Tuesday, October 07, 2008

SMOGTOWN: "A Zany and Provocative Cultural History" of Pollution in Los Angeles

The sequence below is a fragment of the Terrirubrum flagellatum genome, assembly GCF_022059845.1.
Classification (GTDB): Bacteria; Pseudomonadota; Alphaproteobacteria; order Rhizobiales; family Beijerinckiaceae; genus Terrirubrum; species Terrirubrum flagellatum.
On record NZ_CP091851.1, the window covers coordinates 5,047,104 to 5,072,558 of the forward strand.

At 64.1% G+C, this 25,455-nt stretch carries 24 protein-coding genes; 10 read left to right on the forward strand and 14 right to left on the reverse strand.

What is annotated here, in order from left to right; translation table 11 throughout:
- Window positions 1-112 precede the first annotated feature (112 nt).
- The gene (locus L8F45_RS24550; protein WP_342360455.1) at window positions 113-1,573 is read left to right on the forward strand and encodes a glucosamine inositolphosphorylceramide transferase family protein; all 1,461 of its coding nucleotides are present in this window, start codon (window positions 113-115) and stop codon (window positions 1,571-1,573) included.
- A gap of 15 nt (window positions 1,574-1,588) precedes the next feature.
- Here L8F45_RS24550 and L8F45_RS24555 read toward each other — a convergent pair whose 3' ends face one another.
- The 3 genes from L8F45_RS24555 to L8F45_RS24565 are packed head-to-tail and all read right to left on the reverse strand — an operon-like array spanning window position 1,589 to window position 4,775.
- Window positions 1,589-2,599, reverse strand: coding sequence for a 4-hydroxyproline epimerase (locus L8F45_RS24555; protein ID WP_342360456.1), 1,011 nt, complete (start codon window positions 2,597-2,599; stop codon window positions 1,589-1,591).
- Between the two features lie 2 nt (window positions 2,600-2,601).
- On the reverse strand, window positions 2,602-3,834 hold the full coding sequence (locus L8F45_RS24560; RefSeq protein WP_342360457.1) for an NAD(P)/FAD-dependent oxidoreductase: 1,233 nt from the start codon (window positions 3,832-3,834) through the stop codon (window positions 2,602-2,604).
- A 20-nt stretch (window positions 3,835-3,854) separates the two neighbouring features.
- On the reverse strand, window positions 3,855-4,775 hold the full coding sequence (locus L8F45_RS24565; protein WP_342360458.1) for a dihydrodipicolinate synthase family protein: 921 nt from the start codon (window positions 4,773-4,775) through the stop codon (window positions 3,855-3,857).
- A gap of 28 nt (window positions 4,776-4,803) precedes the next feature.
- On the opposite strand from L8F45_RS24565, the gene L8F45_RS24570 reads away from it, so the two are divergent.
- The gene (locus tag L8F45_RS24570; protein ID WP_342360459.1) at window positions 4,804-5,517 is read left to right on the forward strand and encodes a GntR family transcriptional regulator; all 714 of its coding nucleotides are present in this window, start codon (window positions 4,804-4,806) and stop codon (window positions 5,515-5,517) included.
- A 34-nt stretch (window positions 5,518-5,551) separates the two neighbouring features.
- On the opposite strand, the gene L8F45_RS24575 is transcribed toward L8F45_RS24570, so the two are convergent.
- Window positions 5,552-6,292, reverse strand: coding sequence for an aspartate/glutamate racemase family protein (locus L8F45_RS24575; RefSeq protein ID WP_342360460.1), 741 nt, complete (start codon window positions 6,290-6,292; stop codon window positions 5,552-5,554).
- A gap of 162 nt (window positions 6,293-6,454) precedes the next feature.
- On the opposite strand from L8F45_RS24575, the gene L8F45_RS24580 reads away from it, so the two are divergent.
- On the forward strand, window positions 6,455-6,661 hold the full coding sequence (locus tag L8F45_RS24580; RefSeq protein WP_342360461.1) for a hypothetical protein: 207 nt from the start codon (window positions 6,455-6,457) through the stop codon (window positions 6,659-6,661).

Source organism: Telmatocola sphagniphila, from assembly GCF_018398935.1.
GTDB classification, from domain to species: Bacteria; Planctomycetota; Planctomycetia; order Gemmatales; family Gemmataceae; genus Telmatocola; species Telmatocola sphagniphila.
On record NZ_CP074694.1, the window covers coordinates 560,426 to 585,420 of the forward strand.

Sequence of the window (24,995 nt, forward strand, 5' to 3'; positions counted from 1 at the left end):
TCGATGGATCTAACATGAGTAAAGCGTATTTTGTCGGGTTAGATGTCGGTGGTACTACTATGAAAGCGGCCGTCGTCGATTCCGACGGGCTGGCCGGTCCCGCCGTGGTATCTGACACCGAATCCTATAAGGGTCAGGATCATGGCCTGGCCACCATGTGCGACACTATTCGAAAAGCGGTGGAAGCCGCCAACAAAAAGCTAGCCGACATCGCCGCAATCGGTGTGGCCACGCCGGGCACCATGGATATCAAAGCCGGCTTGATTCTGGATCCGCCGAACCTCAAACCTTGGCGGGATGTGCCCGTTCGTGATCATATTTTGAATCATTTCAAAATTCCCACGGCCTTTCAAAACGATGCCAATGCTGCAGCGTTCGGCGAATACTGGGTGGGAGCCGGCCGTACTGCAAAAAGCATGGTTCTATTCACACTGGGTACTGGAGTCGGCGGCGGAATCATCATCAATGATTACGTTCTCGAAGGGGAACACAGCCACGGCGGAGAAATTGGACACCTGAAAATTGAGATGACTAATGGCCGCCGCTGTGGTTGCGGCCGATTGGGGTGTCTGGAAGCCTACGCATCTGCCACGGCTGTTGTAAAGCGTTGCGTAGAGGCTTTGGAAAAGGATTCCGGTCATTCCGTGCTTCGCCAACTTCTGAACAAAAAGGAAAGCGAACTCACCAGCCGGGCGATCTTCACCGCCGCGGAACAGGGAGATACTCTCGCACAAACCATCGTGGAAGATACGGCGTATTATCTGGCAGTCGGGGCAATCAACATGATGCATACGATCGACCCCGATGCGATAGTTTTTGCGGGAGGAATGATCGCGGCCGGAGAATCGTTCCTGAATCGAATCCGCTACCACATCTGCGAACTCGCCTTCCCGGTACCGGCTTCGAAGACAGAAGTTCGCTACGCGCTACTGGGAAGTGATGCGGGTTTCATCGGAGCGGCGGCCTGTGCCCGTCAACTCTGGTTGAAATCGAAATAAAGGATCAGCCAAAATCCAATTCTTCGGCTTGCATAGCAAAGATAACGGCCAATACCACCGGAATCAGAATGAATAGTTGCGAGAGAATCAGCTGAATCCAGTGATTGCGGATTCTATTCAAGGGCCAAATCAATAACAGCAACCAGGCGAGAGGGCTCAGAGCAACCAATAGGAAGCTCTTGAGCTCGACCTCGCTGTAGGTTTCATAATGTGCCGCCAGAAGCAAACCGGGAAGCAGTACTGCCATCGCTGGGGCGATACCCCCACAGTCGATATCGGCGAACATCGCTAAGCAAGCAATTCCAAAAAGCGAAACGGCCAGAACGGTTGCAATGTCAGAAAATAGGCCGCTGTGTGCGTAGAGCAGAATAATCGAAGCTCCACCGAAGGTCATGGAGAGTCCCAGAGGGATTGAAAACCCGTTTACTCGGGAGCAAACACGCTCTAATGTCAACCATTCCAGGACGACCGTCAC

Kirkus Reviews takes a look at Smogtown: "This colorful history of smog in Los Angeles begins in the 1940s and ends with a warning call for action. Self-proclaimed "survivors" of "L.A.'s greatest crisis, " journalist Jacobs and California Energy Circuit senior correspondent Kelly (draw on newspaper articles, scientific case studies, policy books andoral-history archives to dredge up the story of smog in all its hazy—andsometimes humorous—permutations. It all began on July 8, 1943, when a blinding, "confounding haze" spread around unsuspecting Angelenos, birthing a decades-long battle against a toxic, shape-shifting monster. The side effects were sinister and wide-reaching: increased car accidents andcancer rates, ruined crops, suicides and even smog-induced mental conditions, like "globus hystericus," the formation of an imaginary lump thataroused the need to swallow constantly. Most remarkable, note the authors, was the push to develop sprawling, car-dependent communities even while L.A.officials and scientists were trying to combat the deleterious effects of automobile emissions. Jacobs and Kelly cover many familiar events and figures,such as the Rodney King riots, the early work of Ralph Nader and the legacies of Gov. Jerry Brown and then-Gov. Ronald Reagan. Awareness increased in theearly '70s when doctors compared inhaling air on the most smog-ridden days as"tantamount to puffing a pack or two of cigarettes a day." By 1982 legislation was passed that required car smog checks every two years. In this tale of underhanded deals, gritty politics, community organizing and burgeoning environmentalism, the corruption is plentiful and the subplots replete with intrigue. . . The authors offer a zany and provocative cultural history."

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